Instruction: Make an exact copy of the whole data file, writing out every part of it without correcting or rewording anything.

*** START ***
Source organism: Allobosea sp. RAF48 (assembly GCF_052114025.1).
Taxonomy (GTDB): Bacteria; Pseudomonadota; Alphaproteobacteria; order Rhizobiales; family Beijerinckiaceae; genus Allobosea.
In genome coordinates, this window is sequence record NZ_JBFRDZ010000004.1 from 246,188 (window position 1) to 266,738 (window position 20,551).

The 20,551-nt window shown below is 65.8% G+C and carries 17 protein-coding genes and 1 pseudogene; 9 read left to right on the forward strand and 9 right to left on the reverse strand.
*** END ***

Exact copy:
Source organism: Allobosea sp. RAF48 (assembly GCF_052114025.1).
Taxonomy (GTDB): Bacteria; Pseudomonadota; Alphaproteobacteria; order Rhizobiales; family Beijerinckiaceae; genus Allobosea.
In genome coordinates, this window is sequence record NZ_JBFRDZ010000004.1 from 246,188 (window position 1) to 266,738 (window position 20,551).

The 20,551-nt window shown below is 65.8% G+C and carries 17 protein-coding genes and 1 pseudogene; 9 read left to right on the forward strand and 9 right to left on the reverse strand.